It didn't matter that much though, because after awhile even the puffy ones deflated quite a bit. I also don't know what to do to prevent that either! Also, I don't know if you can tell from the pictures, but they weren't that big. They were like, mini-eclairs. Also, I ended up piping around 14 eclairs at a length of 4 1/2-inches each. The instructions say that there should be enough dough for 20-24 eclairs. So I don't know if those eclairs puff up much bigger than mine did, or if they're meant to be small.


Here's the chocolate sauce I made in advance.


I added the chocolate sauce to some more chocolate, butter, and heavy cream, and that created this glaze. The flash kind of ruined this shot. ><


Hmm, I guess I should have used parchment paper on the wire rack as suggested in the recipe, as the glaze was really ... drippy.


Filled the bottoms with previously made chocolate pastry cream and gingerly dropped the still-wet tops on them.


It would have been helpful if the instructions had said how long it would take the glaze to cool, because it definitely took awhile. The tops were still wet when I put them together. However, it took me about an hour to get to the BBQ, so they were drier by then.

I tried one to make sure it was edible and wouldn't be subjecting people at the barbecue to eclair rocks. The cream puff dough I thought tasted a bit eggy, but the chocolate covered that up pretty well. The chocolate pastry cream/glaze were both very good. And I was actually glad that they were miniature size, because eating a mini-eclair is much more acceptable than eating a normal-sized one.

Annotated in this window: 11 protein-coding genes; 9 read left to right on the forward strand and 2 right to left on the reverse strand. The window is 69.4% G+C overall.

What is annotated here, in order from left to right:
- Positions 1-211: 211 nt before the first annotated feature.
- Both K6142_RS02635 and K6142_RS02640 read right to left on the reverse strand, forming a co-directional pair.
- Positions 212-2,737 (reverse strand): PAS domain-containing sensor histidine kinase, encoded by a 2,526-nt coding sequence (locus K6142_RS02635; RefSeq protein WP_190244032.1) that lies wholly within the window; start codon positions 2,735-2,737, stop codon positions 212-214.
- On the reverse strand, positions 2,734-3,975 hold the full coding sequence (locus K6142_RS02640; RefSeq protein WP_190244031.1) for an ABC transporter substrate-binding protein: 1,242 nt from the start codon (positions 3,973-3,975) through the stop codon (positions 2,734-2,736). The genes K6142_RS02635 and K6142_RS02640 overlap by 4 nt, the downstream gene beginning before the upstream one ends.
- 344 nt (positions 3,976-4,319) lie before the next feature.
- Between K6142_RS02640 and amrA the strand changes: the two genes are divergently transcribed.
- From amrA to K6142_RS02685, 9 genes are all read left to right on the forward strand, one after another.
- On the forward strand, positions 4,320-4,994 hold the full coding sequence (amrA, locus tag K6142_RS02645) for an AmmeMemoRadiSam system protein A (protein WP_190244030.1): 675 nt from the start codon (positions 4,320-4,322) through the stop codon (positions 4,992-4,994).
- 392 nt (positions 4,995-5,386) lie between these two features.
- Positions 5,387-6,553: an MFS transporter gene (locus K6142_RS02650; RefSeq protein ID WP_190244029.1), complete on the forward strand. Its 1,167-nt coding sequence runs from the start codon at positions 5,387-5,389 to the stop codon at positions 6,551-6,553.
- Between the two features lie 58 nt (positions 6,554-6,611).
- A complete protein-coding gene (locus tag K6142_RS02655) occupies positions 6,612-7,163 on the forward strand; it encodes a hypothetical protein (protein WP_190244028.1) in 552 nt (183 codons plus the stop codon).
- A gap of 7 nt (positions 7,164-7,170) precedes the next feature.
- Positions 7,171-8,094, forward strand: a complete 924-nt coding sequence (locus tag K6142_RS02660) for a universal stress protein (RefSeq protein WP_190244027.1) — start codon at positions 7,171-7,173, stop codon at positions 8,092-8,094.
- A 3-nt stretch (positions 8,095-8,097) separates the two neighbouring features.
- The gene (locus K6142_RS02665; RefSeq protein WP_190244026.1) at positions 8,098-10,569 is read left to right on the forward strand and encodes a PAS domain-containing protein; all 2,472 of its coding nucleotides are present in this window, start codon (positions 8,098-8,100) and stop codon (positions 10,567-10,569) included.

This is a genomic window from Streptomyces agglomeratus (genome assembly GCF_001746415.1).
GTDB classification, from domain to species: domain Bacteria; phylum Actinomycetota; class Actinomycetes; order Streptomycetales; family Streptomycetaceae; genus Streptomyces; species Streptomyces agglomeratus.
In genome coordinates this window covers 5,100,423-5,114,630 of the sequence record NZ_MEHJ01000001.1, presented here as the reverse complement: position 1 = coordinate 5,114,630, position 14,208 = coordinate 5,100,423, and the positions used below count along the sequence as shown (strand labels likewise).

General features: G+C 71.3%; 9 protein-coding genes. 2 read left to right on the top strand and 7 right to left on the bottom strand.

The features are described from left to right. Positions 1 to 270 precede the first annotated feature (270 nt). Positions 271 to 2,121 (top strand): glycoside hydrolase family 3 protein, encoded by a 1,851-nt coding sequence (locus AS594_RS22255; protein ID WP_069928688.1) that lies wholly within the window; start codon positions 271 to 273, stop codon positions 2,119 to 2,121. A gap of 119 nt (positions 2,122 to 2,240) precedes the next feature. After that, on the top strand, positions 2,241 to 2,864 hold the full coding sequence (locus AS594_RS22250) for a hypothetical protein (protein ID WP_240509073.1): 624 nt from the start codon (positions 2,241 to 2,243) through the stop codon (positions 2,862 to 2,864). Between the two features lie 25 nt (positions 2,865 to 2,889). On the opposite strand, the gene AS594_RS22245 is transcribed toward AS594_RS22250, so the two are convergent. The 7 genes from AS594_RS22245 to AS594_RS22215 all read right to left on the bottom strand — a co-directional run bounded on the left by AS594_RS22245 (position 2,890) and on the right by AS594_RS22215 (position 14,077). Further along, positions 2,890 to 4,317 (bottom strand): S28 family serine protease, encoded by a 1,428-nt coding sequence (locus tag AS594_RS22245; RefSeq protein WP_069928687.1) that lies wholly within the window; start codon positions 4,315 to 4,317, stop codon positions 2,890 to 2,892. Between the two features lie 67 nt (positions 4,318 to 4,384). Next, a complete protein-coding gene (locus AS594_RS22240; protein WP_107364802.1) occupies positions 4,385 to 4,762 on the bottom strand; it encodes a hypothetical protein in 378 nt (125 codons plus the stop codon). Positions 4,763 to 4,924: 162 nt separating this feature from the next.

They were a hit at the party (or everyone was being very polite). They all pretty much disappeared, and my manager even asked if I had made the dough myself and how I'd done it. Yay for chocolatey baked goods!

2 comments:

Fran Z said...

Sarea -Welcome to DB!! Your eclairs look lovely and we are always our own worst critics. One tip that helped me, was immediately after removing the choux from the oven, I poked a hole in the end of the fingers to release the steam and let them dry properly. That may help alleviate the eggy taste? Good going!!

Sarea said...

Thank you Fran! I'll try your tip next time I make these. :D Was it just a small hole that you made, say, like with a toothpick? Or something larger?